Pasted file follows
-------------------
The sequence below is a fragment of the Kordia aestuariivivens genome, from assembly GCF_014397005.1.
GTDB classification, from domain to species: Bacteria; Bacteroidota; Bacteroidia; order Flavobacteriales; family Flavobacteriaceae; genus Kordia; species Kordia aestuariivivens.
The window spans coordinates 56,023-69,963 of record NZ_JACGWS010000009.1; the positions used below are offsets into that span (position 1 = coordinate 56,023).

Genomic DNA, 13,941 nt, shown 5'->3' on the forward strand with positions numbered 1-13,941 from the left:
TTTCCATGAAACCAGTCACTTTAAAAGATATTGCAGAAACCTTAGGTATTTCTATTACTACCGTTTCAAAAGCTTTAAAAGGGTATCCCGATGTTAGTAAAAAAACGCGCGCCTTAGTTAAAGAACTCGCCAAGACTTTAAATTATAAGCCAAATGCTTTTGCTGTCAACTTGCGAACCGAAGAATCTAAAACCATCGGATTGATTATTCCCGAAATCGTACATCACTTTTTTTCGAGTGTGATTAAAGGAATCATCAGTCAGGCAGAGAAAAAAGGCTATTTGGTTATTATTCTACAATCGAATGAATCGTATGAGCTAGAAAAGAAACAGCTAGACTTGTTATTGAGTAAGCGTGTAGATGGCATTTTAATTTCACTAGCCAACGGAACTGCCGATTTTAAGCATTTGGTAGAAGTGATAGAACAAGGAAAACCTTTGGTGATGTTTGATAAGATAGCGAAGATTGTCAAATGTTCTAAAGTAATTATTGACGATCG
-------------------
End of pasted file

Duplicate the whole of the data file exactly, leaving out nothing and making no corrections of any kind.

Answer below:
The sequence below is a fragment of the Kordia aestuariivivens genome, from assembly GCF_014397005.1.
GTDB classification, from domain to species: Bacteria; Bacteroidota; Bacteroidia; order Flavobacteriales; family Flavobacteriaceae; genus Kordia; species Kordia aestuariivivens.
The window spans coordinates 56,023-69,963 of record NZ_JACGWS010000009.1; the positions used below are offsets into that span (position 1 = coordinate 56,023).

Genomic DNA, 13,941 nt, shown 5'->3' on the forward strand with positions numbered 1-13,941 from the left:
TTTCCATGAAACCAGTCACTTTAAAAGATATTGCAGAAACCTTAGGTATTTCTATTACTACCGTTTCAAAAGCTTTAAAAGGGTATCCCGATGTTAGTAAAAAAACGCGCGCCTTAGTTAAAGAACTCGCCAAGACTTTAAATTATAAGCCAAATGCTTTTGCTGTCAACTTGCGAACCGAAGAATCTAAAACCATCGGATTGATTATTCCCGAAATCGTACATCACTTTTTTTCGAGTGTGATTAAAGGAATCATCAGTCAGGCAGAGAAAAAAGGCTATTTGGTTATTATTCTACAATCGAATGAATCGTATGAGCTAGAAAAGAAACAGCTAGACTTGTTATTGAGTAAGCGTGTAGATGGCATTTTAATTTCACTAGCCAACGGAACTGCCGATTTTAAGCATTTGGTAGAAGTGATAGAACAAGGAAAACCTTTGGTGATGTTTGATAAGATAGCGAAGATTGTCAAATGTTCTAAAGTAATTATTGACGATCG